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Progressive changes


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President Maithripala Sirisena has stated he is open to making changes to fix any procedural shortcomings of the 19th Amendment, while keeping its core democratic values. The fact that President Sirisena has praised the 19th Amendment, which he and his party supported to implement, is positive, but proposing changes without specifics and doing so while the country is gripped by a Constitutional crisis of his making is disappointing.

The 19th Amendment, when it was implemented in 2015, was hailed as strengthening democratic institutions and balancing power between the Executive, Parliament and Judiciary. It was seen as a progressive move that sought to limit powers of the Executive that could overreach those of both Parliament and the Judiciary. The efficacy of the 19th Amendment, together with the Constitution as a whole, as well as the gazette to dissolve parliament, are now before the Supreme Court with a decision likely to be given on Monday.

The removal of a sitting Prime Minister and the appointment of another when he clearly does not command the majority of parliament is a questionable act at best. Since then President Sirisena has refused to accept two votes on a no confidence motion and has insisted that even if all 225 members of parliament request him to appoint MP Ranil Wickremesinghe, he would not do so. His insistence that “compatibility” is a quality needed in a prime minister and refusing to consider a compromise has raised serious concerns about his dedication to democracy.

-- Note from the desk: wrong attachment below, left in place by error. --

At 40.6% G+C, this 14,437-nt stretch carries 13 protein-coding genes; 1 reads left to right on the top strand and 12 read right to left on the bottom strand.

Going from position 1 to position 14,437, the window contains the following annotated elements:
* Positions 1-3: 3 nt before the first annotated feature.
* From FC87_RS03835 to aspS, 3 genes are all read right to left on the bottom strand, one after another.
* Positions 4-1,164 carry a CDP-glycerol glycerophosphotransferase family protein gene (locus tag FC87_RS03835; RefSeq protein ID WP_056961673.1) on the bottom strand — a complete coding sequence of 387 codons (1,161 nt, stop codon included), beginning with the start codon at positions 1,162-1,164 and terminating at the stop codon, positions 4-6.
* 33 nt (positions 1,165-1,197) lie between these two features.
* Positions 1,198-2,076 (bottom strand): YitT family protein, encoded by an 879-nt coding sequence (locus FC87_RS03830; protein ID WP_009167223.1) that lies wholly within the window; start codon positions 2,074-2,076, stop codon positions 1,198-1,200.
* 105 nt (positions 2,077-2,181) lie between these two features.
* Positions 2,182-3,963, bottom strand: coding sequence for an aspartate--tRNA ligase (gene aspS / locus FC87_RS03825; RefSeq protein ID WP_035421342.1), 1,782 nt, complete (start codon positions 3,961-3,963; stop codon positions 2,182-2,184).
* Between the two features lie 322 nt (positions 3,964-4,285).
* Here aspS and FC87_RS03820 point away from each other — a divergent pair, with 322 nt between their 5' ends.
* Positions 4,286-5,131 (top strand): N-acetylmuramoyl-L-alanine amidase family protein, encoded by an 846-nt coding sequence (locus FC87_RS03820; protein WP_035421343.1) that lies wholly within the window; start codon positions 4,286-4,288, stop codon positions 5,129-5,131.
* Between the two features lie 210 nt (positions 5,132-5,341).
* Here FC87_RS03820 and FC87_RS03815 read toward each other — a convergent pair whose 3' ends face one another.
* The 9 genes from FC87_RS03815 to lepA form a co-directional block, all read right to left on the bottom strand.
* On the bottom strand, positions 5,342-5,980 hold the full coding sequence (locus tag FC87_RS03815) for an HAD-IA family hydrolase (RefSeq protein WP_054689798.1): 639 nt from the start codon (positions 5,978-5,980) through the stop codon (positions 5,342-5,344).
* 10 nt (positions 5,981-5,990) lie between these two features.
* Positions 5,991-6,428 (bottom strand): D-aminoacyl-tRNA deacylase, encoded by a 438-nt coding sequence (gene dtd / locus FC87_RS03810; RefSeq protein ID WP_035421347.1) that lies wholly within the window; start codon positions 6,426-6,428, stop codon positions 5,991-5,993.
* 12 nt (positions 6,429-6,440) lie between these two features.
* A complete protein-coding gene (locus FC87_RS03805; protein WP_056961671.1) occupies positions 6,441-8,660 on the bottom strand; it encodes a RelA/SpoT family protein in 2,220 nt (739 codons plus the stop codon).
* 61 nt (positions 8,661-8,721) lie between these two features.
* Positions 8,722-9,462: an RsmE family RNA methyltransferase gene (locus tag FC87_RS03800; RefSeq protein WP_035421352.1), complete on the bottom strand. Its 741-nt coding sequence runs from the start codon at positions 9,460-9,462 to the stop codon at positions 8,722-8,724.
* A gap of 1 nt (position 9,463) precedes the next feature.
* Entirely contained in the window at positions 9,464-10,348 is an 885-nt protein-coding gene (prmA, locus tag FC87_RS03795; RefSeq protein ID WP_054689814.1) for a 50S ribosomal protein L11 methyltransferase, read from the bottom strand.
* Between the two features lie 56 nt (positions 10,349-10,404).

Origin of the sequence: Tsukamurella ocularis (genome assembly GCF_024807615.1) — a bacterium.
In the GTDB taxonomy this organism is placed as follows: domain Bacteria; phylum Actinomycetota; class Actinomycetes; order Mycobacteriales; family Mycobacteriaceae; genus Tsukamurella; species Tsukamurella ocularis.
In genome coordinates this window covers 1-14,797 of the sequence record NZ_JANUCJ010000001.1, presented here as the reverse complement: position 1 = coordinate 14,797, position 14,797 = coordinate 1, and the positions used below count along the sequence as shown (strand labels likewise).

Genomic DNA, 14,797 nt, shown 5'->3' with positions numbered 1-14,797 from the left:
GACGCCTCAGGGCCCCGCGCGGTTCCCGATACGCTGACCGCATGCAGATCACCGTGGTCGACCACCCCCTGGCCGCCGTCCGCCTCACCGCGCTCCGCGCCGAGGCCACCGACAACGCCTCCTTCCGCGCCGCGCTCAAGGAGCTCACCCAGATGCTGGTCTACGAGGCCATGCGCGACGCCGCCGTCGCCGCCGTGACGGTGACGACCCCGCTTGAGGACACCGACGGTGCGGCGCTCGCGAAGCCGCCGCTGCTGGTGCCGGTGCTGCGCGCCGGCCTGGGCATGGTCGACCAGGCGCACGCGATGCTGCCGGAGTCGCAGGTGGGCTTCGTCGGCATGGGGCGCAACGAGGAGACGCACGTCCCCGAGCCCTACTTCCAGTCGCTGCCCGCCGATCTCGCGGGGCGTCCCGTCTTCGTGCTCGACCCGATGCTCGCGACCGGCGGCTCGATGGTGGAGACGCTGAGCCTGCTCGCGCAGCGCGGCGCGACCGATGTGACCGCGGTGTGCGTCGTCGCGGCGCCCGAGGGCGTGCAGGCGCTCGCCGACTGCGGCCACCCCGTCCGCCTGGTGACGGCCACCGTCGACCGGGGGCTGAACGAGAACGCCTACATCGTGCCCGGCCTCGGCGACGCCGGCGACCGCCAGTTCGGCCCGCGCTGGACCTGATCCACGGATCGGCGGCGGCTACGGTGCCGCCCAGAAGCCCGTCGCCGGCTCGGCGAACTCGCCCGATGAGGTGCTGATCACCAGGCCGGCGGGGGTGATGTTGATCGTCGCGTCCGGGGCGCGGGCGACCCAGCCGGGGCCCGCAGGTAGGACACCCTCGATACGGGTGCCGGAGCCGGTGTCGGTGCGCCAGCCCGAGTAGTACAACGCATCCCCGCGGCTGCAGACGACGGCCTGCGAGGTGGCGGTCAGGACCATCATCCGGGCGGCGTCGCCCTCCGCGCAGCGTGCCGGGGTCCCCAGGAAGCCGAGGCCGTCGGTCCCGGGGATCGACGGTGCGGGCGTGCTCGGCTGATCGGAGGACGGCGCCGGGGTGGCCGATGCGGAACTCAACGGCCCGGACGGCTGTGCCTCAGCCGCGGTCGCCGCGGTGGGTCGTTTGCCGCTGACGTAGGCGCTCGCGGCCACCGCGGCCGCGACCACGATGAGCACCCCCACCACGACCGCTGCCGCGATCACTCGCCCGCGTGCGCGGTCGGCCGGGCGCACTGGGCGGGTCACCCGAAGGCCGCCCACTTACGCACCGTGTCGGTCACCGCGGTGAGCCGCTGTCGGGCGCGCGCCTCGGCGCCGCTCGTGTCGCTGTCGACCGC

Therefore any discussion on changes to the 19th Amendment to improve democracy should be taken with a pinch of salt by most Sri Lankans. It is also pointless without the Supreme Court decision and serves to only muddy the situation even more. For any changes to be made to the 19th Amendment parliament needs to be reconvened and two thirds majority accumulated, which is impossible in the present set of circumstances.   

Given the spate of events that has taken place since 26 October and clear signs that MP Mahinda Rajapaksa does not have a majority in parliament, which resulted in two votes on a no confidence motion, a vote after Rajapaksa’s address to the House, and a loss of vote on the Selection Committee, it is more likely that if a two thirds majority is created it would be to start impeachment proceedings rather than any changes to the 19th Amendment. Conversely if parliament is dissolved then the 19th Amendment will only be a focus once the next Parliament is convened after a general election and it is possible those lawmakers may have different priorities.

What Sri Lanka needs from President Sirisena at this point is to restore democracy by accepting the decisions of Parliament and the Judiciary. As political uncertainty begins to bite with downgrading of Sri Lanka’s sovereign rating, the suspension of the International Monetary Fund (IMF), concerns being raised by local and foreign business chambers and a drop in tourism arrivals the need of the hour is for the President to restore the balance of power by respecting the Constitution. Any other measure at this point in time will not make much difference to the big picture and big things are at stake.


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